By JOE COCHRANE
JAKARTA, Indonesia — Indonesia’s outgoing Parliament unexpectedly passed legislation early Friday eliminating direct elections for provincial governors, district chiefs and mayors, a move denounced by critics as a major setback for the country’s democratic transition and a naked power grab by its wounded political elite.
The legislation, which does not need endorsement by the country’s departing president, Susilo Bambang Yudhoyono, stipulates that regional government leaders will now be appointed by local elected legislatures. It passed by a vote of 226 to 135.
The move by the House of Representatives at nearly 2 a.m. Friday, in the waning hours of its five-year term, was viewed by analysts as political payback after the recent presidential election victory of Joko Widodo, the popular governor of Jakarta and a two-time provincial mayor.
On July 9, Mr. Joko, who was born in a slum in Central Java Province and is a former carpenter, defeated Prabowo Subianto, a former Army general and son-in-law of Suharto, the dictator who was forced to resign in 1998.
It was the first time in Indonesian history that a candidate who was not part of the Suharto-era political elite or a general had won the presidency.
A group of political parties that had supported Mr. Prabowo’s presidential campaign, and had not previously opposed direct elections, suddenly changed its position after his defeat, in which he received 47 percent of the vote to Mr. Joko’s 53 percent.
Before Friday’s vote, Mr. Joko, who will be sworn in on Oct. 20, told reporters that eliminating direct elections at the regional level was “a setback for democracy” in Indonesia. During Mr. Suharto’s 32-year rule, his military-backed government appointed local leaders and rigged direct elections for the national Parliament.
Lawmakers nonetheless passed the legislation, which will amend the country’s decentralization law and take effect in a few weeks, after more than 12 hours of often-raucous debate that was broadcast live on national television.
The legislation had appeared destined to fail until the parliamentary faction of Mr. Yudhoyono’s governing Democratic Party — which will be out of power next week — abruptly walked out of the session after midnight when its proposed amendments for stricter control of direct elections were rejected.
The walkout denied supporters of direct local elections more than 100 votes and handed victory to the coalition supporting Mr. Prabowo and his opposition Gerindra Party. That coalition will hold the majority of seats when the new Parliament convenes next week.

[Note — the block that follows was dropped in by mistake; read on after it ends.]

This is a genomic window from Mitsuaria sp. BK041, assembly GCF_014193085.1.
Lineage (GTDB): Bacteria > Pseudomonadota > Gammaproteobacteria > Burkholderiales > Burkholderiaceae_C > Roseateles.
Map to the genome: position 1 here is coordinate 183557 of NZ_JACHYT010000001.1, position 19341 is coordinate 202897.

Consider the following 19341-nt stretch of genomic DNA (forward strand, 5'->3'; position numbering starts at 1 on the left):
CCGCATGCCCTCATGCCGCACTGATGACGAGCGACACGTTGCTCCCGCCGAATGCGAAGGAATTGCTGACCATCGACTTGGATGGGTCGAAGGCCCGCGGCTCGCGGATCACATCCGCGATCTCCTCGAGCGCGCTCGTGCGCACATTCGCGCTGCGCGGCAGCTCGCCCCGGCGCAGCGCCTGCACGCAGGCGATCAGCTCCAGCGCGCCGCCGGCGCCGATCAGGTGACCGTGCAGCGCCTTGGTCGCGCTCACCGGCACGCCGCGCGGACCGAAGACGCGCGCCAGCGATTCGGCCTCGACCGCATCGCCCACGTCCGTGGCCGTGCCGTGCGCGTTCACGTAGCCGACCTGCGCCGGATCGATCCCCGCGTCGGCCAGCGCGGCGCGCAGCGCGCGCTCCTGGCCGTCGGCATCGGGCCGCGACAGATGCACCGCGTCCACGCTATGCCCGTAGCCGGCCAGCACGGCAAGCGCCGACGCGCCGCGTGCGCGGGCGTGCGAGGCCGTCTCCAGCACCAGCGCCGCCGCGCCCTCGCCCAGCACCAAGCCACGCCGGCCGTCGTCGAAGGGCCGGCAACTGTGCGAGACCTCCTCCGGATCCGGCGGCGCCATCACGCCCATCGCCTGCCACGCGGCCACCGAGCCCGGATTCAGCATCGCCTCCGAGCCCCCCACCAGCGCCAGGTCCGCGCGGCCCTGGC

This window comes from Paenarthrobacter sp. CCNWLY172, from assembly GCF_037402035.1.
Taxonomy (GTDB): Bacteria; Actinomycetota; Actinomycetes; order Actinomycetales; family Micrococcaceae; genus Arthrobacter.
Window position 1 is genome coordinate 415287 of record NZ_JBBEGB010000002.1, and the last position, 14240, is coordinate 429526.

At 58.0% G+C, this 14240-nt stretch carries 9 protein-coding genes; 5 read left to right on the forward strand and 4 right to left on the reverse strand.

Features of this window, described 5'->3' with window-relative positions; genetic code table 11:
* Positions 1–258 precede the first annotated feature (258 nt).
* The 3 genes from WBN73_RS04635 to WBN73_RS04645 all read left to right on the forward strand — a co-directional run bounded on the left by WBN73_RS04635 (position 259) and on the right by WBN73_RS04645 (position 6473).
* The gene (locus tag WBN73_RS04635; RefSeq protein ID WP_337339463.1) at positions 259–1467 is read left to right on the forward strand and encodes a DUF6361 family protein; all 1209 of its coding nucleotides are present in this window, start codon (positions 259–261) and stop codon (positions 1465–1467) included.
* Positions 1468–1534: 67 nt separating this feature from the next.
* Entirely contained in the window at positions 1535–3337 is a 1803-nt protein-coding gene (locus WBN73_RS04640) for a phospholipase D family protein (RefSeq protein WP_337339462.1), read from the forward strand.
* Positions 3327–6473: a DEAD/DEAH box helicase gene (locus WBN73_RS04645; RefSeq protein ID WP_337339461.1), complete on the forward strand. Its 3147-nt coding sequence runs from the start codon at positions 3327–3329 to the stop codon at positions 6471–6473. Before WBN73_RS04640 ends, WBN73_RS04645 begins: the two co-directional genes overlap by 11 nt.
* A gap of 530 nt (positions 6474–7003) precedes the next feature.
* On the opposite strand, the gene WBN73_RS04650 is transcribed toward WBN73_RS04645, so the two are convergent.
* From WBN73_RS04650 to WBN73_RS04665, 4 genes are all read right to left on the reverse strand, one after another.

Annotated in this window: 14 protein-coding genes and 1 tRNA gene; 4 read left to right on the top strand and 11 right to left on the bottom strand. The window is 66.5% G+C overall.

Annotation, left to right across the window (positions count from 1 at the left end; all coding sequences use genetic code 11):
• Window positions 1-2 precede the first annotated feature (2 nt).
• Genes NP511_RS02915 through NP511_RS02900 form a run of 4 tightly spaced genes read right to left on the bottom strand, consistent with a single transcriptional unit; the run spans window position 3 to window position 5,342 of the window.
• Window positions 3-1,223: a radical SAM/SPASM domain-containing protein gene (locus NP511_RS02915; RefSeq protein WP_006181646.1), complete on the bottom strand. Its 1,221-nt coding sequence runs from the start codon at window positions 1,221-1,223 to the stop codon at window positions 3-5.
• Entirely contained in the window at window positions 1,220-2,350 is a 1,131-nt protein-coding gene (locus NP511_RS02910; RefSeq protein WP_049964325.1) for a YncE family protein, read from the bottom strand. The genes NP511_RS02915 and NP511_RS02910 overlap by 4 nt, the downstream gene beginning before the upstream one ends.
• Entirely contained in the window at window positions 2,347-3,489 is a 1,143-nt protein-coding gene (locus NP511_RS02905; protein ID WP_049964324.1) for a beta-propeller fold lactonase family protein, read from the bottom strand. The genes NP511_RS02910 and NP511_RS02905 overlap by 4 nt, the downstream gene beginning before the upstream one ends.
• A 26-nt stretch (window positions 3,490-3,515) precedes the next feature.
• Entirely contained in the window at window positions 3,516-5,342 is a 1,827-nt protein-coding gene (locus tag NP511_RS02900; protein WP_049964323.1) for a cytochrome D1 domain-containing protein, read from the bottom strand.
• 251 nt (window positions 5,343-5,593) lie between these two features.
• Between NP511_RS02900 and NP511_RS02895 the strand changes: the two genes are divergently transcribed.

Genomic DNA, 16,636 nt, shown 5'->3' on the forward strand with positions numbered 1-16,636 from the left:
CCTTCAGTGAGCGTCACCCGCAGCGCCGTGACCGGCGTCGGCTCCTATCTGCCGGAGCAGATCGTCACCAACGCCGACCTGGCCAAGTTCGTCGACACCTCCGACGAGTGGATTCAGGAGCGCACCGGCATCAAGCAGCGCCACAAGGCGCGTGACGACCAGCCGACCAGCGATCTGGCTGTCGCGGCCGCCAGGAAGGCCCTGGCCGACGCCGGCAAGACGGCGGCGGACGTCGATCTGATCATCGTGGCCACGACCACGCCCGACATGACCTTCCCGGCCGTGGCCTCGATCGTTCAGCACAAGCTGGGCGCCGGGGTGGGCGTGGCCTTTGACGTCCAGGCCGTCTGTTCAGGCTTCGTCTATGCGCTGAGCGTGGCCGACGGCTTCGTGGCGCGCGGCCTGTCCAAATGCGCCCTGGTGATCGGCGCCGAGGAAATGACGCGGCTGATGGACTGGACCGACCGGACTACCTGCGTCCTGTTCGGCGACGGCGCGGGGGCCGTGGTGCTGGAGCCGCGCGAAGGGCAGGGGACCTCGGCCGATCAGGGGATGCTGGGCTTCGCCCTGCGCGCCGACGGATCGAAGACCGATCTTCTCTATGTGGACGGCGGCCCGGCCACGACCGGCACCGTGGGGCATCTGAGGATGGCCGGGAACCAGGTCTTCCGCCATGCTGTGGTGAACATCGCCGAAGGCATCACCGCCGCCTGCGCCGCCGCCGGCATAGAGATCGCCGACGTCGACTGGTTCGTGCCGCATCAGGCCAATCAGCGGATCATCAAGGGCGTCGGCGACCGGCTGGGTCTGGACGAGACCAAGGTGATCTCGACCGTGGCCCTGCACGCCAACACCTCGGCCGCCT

In recent days, Mr. Yudhoyono said he supported direct local elections in Indonesia.
“It’s a very sad story for our democracy and a sad legacy for President Yudhoyono,” said Titi Anggraeni, executive director of the Association for Elections and Democracy, a nongovernmental organization, adding that Mr. Prabowo’s coalition acted out of spite.
“Suddenly they changed their view because of the results of the presidential election,” she said.
Yasona Laoly, a lawmaker from Mr. Joko’s Indonesian Democratic Party of Struggle, which placed first in the country’s April legislative elections, said the party was angry that Mr. Yudhoyono’s Democratic Party withdrew support at the 11th hour.
“When the Democrats said yes for direct regional election, it was just part of an image campaign to win public support,” he said after the vote.
Sarwono Kusumaatmadja, a former Suharto-era cabinet minister who now advises Transformasi, an Indonesian public policy institute, said before the vote that the legislation was a brazen attempt to prevent another politician from outside the Jakarta-based political elite, like Mr. Joko, from becoming president.
However, senior members of Mr. Prabowo’s party said direct local elections were too costly, had caused violent local conflicts in the far-flung archipelago nation of 250 million people, and had ultimately led to corruption by hundreds of elected heads of provincial-level governments.
“We have had a bad experience with regional elections, so we want to change. What’s wrong with change?” said Fadli Zon, vice chairman of the Gerindra party.